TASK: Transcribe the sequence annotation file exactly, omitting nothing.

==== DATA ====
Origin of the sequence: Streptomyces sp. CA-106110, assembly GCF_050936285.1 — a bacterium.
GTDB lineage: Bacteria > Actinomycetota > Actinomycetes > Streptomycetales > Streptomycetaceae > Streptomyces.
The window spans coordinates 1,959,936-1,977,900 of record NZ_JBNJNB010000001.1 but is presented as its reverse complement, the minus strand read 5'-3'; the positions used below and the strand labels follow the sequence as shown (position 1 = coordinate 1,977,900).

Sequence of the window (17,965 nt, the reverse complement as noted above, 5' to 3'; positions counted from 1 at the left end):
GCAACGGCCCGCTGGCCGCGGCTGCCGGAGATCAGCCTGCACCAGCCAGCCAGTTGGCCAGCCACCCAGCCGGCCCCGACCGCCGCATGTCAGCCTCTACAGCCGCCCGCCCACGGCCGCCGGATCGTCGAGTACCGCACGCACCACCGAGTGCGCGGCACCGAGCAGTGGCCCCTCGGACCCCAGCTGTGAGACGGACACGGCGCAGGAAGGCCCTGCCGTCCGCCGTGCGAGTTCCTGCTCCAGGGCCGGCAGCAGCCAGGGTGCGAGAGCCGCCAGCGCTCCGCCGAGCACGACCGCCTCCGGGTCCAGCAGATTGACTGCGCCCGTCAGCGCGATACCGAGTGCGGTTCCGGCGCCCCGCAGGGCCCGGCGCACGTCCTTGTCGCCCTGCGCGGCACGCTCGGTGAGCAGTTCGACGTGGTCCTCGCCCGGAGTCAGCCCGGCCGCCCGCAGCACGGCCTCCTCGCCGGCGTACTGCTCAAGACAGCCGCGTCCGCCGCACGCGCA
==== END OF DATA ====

Origin of the sequence: Streptomyces sp. CA-106110, assembly GCF_050936285.1 — a bacterium.
GTDB lineage: Bacteria > Actinomycetota > Actinomycetes > Streptomycetales > Streptomycetaceae > Streptomyces.
The window spans coordinates 1,959,936-1,977,900 of record NZ_JBNJNB010000001.1 but is presented as its reverse complement, the minus strand read 5'-3'; the positions used below and the strand labels follow the sequence as shown (position 1 = coordinate 1,977,900).

Sequence of the window (17,965 nt, the reverse complement as noted above, 5' to 3'; positions counted from 1 at the left end):
GCAACGGCCCGCTGGCCGCGGCTGCCGGAGATCAGCCTGCACCAGCCAGCCAGTTGGCCAGCCACCCAGCCGGCCCCGACCGCCGCATGTCAGCCTCTACAGCCGCCCGCCCACGGCCGCCGGATCGTCGAGTACCGCACGCACCACCGAGTGCGCGGCACCGAGCAGTGGCCCCTCGGACCCCAGCTGTGAGACGGACACGGCGCAGGAAGGCCCTGCCGTCCGCCGTGCGAGTTCCTGCTCCAGGGCCGGCAGCAGCCAGGGTGCGAGAGCCGCCAGCGCTCCGCCGAGCACGACCGCCTCCGGGTCCAGCAGATTGACTGCGCCCGTCAGCGCGATACCGAGTGCGGTTCCGGCGCCCCGCAGGGCCCGGCGCACGTCCTTGTCGCCCTGCGCGGCACGCTCGGTGAGCAGTTCGACGTGGTCCTCGCCCGGAGTCAGCCCGGCCGCCCGCAGCACGGCCTCCTCGCCGGCGTACTGCTCAAGACAGCCGCGTCCGCCGCACGCGCA